A weak acid only partially dissociates in solution.
Key TakeawaysKey PointsThe dissociation of weak acids, which are the most popular type of acid, can be calculated mathematically and applied in experimental work.If the concentration and Ka of a weak acid are known, the pH of the entire solution can be calculated. The exact method of calculation varies according to what assumptions and simplifications can be made.Weak acids and weak bases are essential for preparing buffer solutions, which have important experimental uses.Key Termsconjugate acid: the species created when a base accepts a protonconjugate base: the species created after donating a proton.weak acid: one that dissociates incompletely, donating only some of its hydrogen ions into solution
Vinegars: All vinegars contain acetic acid, a common weak acid.
Weak acids ionize in a water solution only to a very moderate extent. The generalized dissociation reaction is given by:
where HA is the undissociated species and A– is the conjugate base of the acid. The strength of a weak acid is represented as either an equilibrium constant or a percent dissociation. The equilibrium concentrations of reactants and products are related by the acid dissociation constant expression, Ka:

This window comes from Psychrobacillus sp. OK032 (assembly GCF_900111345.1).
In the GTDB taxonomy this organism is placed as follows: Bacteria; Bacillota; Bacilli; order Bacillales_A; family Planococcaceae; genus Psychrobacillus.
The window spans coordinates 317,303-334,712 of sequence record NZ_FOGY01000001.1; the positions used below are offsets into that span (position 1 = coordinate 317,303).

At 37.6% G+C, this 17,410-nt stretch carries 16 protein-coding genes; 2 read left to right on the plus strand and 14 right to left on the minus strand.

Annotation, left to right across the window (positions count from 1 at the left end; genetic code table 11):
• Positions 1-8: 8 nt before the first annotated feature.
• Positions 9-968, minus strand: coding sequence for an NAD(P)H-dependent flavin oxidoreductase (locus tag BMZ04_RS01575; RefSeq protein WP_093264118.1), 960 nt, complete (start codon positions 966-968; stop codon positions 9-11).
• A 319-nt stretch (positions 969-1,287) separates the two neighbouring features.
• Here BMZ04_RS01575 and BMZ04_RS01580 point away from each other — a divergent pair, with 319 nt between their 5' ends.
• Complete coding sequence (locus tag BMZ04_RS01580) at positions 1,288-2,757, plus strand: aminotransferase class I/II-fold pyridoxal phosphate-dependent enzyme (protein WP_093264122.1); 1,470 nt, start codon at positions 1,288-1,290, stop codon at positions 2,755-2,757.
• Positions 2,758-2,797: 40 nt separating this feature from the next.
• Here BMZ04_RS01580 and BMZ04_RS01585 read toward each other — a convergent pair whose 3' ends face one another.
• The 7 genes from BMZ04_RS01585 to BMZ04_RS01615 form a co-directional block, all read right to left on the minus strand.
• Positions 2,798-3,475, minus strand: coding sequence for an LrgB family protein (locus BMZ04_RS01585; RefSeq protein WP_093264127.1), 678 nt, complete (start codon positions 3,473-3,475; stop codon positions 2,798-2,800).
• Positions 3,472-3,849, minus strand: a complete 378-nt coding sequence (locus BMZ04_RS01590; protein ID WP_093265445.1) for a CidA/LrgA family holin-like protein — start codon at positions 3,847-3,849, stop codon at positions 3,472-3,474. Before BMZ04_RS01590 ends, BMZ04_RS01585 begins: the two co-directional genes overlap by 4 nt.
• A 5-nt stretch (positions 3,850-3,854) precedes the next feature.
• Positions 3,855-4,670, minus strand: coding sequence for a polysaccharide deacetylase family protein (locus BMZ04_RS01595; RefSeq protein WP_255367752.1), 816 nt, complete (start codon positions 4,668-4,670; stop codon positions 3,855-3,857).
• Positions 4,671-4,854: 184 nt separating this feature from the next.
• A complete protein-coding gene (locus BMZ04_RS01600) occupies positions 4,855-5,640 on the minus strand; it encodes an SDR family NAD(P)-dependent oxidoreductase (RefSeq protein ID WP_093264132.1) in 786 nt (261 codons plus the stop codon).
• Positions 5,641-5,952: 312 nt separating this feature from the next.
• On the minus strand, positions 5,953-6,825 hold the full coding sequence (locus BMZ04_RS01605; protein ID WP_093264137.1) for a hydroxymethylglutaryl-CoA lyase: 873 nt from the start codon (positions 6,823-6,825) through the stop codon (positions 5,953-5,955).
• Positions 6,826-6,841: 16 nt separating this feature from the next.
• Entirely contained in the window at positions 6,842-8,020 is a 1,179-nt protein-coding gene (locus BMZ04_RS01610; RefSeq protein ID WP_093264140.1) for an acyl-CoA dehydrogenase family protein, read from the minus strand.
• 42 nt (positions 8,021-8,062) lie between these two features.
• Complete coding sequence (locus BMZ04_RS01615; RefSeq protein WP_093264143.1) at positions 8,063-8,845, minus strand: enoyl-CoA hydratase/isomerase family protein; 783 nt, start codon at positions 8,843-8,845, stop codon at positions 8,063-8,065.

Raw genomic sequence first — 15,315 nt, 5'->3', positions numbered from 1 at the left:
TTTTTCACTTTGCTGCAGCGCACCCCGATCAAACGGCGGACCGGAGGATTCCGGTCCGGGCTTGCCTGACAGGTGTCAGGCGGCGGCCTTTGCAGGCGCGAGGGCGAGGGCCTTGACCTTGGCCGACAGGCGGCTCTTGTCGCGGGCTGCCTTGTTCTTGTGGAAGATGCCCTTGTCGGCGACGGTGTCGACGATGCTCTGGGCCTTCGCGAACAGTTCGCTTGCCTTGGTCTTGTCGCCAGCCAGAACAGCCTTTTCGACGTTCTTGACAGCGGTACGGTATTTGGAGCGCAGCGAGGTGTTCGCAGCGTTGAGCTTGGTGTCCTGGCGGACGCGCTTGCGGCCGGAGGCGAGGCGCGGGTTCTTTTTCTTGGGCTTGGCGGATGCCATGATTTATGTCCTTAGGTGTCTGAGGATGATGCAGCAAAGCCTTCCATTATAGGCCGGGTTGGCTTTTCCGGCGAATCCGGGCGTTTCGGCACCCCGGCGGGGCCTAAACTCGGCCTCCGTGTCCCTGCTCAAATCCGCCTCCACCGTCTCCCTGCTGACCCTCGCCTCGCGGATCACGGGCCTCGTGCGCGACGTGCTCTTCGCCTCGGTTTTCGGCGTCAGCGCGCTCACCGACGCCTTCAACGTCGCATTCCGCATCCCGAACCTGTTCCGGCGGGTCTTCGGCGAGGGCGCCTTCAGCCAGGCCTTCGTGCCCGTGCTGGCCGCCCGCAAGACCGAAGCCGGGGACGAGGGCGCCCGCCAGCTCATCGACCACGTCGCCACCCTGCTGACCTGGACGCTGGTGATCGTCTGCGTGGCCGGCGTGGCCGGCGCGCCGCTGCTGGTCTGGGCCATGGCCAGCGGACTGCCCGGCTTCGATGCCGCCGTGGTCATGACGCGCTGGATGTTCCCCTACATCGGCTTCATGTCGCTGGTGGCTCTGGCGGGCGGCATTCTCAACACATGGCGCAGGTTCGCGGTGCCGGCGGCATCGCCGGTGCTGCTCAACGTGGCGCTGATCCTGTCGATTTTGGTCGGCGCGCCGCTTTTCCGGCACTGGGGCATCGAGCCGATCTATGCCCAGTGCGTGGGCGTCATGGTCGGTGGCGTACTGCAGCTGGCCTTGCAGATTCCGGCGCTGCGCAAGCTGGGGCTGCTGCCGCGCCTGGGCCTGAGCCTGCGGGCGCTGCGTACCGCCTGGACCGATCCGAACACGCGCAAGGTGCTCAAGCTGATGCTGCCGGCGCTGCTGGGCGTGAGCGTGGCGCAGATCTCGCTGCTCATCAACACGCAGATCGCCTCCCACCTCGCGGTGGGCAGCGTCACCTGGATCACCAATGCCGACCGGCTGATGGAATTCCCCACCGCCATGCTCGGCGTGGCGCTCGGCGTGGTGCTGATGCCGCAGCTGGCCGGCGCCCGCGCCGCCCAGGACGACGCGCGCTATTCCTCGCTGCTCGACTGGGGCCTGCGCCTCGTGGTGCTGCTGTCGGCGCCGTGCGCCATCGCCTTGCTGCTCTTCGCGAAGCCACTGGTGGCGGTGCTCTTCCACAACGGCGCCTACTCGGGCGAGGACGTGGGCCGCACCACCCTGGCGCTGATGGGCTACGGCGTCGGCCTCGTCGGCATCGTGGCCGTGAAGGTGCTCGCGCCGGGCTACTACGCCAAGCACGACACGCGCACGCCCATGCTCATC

The greater the value of Ka, the more favored the H+ formation, which makes the solution more acidic; therefore, a high Ka value indicates a lower pH for a solution. The Ka of weak acids varies between 1.8×10−16 and 55.5. Acids with a Ka less than 1.8×10−16 are weaker acids than water.
If acids are polyprotic, each proton will have a unique Ka. For example, H2CO3 has two Ka values because it has two acidic protons. The first Ka refers to the first dissociation step:
This Ka value is 4.46×10−7 (pKa1 = 6.351). The second Ka is 4.69×10−11 (pKa2 = 10.329) and refers to the second dissociation step:
Calculating the pH of a Weak Acid Solution
The Ka of acetic acid is
In this case, you can find the pH by solving for concentration of H+ (x) using the acid’s concentration (F) and Ka. Assume that the concentration of H+ in this simple case is equal to the concentration of A–, since the two dissociate in a 1:1 mole ratio:
This quadratic equation can be manipulated and solved. A common assumption is that x is small; we can justify assuming this for calculations involving weak acids and bases, because we know that these compounds only dissociate to a very small extent. Therefore, our above equation simplifies to:
Although it is only a weak acid, a concentrated enough solution of acetic acid can still be quite acidic.
Calculating Percent Dissociation
Percent dissociation represents an acid’s strength and can be calculated using the Ka value and the solution’s pH.